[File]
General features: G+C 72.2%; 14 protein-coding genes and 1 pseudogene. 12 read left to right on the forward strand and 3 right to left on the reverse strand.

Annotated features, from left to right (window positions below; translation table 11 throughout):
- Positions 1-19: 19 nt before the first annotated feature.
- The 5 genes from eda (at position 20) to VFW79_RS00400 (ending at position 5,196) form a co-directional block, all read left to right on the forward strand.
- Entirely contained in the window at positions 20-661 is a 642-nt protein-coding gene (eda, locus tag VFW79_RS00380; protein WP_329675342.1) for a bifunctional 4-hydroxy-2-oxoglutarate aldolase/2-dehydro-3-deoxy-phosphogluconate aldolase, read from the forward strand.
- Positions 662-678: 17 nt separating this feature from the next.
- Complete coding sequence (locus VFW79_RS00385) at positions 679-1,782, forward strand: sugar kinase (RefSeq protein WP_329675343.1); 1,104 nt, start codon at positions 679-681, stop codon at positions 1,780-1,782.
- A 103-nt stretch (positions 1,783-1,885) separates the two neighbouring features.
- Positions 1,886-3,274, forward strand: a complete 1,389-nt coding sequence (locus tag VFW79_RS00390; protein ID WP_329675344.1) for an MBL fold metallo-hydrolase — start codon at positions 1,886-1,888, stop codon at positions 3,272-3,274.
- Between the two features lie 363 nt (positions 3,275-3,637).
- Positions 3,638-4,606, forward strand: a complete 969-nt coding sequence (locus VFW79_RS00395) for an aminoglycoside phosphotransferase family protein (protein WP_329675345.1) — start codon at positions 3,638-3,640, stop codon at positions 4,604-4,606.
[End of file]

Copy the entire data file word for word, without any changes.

General features: G+C 72.2%; 14 protein-coding genes and 1 pseudogene. 12 read left to right on the forward strand and 3 right to left on the reverse strand.

Annotated features, from left to right (window positions below; translation table 11 throughout):
- Positions 1-19: 19 nt before the first annotated feature.
- The 5 genes from eda (at position 20) to VFW79_RS00400 (ending at position 5,196) form a co-directional block, all read left to right on the forward strand.
- Entirely contained in the window at positions 20-661 is a 642-nt protein-coding gene (eda, locus tag VFW79_RS00380; protein WP_329675342.1) for a bifunctional 4-hydroxy-2-oxoglutarate aldolase/2-dehydro-3-deoxy-phosphogluconate aldolase, read from the forward strand.
- Positions 662-678: 17 nt separating this feature from the next.
- Complete coding sequence (locus VFW79_RS00385) at positions 679-1,782, forward strand: sugar kinase (RefSeq protein WP_329675343.1); 1,104 nt, start codon at positions 679-681, stop codon at positions 1,780-1,782.
- A 103-nt stretch (positions 1,783-1,885) separates the two neighbouring features.
- Positions 1,886-3,274, forward strand: a complete 1,389-nt coding sequence (locus tag VFW79_RS00390; protein ID WP_329675344.1) for an MBL fold metallo-hydrolase — start codon at positions 1,886-1,888, stop codon at positions 3,272-3,274.
- Between the two features lie 363 nt (positions 3,275-3,637).
- Positions 3,638-4,606, forward strand: a complete 969-nt coding sequence (locus VFW79_RS00395) for an aminoglycoside phosphotransferase family protein (protein WP_329675345.1) — start codon at positions 3,638-3,640, stop codon at positions 4,604-4,606.